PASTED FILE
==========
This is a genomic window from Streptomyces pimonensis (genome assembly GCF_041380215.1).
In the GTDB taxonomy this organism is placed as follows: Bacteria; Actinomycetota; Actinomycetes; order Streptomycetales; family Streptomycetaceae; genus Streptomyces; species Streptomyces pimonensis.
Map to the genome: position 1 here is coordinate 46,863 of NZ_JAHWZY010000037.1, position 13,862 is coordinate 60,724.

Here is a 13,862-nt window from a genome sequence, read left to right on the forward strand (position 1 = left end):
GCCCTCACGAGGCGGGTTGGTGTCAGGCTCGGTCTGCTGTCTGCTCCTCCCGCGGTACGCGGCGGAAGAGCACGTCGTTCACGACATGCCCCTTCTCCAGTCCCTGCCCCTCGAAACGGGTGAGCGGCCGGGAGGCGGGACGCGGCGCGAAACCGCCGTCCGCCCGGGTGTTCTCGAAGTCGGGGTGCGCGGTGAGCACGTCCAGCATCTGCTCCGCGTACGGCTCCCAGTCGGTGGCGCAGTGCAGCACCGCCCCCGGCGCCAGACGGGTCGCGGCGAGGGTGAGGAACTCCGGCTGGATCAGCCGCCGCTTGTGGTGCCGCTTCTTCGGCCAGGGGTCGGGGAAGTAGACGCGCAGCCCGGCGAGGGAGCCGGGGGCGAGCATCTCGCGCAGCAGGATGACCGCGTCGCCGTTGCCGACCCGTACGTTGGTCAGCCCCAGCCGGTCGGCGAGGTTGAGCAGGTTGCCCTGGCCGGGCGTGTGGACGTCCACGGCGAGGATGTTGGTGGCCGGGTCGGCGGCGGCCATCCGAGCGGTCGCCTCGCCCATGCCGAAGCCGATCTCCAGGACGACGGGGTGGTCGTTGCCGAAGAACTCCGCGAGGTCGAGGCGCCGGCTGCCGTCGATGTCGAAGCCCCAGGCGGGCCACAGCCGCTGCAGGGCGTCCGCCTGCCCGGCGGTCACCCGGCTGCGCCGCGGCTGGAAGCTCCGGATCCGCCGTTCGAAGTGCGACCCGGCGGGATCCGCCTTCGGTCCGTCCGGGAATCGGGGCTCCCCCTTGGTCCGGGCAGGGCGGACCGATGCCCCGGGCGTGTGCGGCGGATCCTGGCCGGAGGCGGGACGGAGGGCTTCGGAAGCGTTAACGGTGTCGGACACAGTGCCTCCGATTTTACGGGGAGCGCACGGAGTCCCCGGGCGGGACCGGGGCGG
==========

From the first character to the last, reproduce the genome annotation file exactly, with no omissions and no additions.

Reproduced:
This is a genomic window from Streptomyces pimonensis (genome assembly GCF_041380215.1).
In the GTDB taxonomy this organism is placed as follows: Bacteria; Actinomycetota; Actinomycetes; order Streptomycetales; family Streptomycetaceae; genus Streptomyces; species Streptomyces pimonensis.
Map to the genome: position 1 here is coordinate 46,863 of NZ_JAHWZY010000037.1, position 13,862 is coordinate 60,724.

Here is a 13,862-nt window from a genome sequence, read left to right on the forward strand (position 1 = left end):
GCCCTCACGAGGCGGGTTGGTGTCAGGCTCGGTCTGCTGTCTGCTCCTCCCGCGGTACGCGGCGGAAGAGCACGTCGTTCACGACATGCCCCTTCTCCAGTCCCTGCCCCTCGAAACGGGTGAGCGGCCGGGAGGCGGGACGCGGCGCGAAACCGCCGTCCGCCCGGGTGTTCTCGAAGTCGGGGTGCGCGGTGAGCACGTCCAGCATCTGCTCCGCGTACGGCTCCCAGTCGGTGGCGCAGTGCAGCACCGCCCCCGGCGCCAGACGGGTCGCGGCGAGGGTGAGGAACTCCGGCTGGATCAGCCGCCGCTTGTGGTGCCGCTTCTTCGGCCAGGGGTCGGGGAAGTAGACGCGCAGCCCGGCGAGGGAGCCGGGGGCGAGCATCTCGCGCAGCAGGATGACCGCGTCGCCGTTGCCGACCCGTACGTTGGTCAGCCCCAGCCGGTCGGCGAGGTTGAGCAGGTTGCCCTGGCCGGGCGTGTGGACGTCCACGGCGAGGATGTTGGTGGCCGGGTCGGCGGCGGCCATCCGAGCGGTCGCCTCGCCCATGCCGAAGCCGATCTCCAGGACGACGGGGTGGTCGTTGCCGAAGAACTCCGCGAGGTCGAGGCGCCGGCTGCCGTCGATGTCGAAGCCCCAGGCGGGCCACAGCCGCTGCAGGGCGTCCGCCTGCCCGGCGGTCACCCGGCTGCGCCGCGGCTGGAAGCTCCGGATCCGCCGTTCGAAGTGCGACCCGGCGGGATCCGCCTTCGGTCCGTCCGGGAATCGGGGCTCCCCCTTGGTCCGGGCAGGGCGGACCGATGCCCCGGGCGTGTGCGGCGGATCCTGGCCGGAGGCGGGACGGAGGGCTTCGGAAGCGTTAACGGTGTCGGACACAGTGCCTCCGATTTTACGGGGAGCGCACGGAGTCCCCGGGCGGGACCGGGGCGG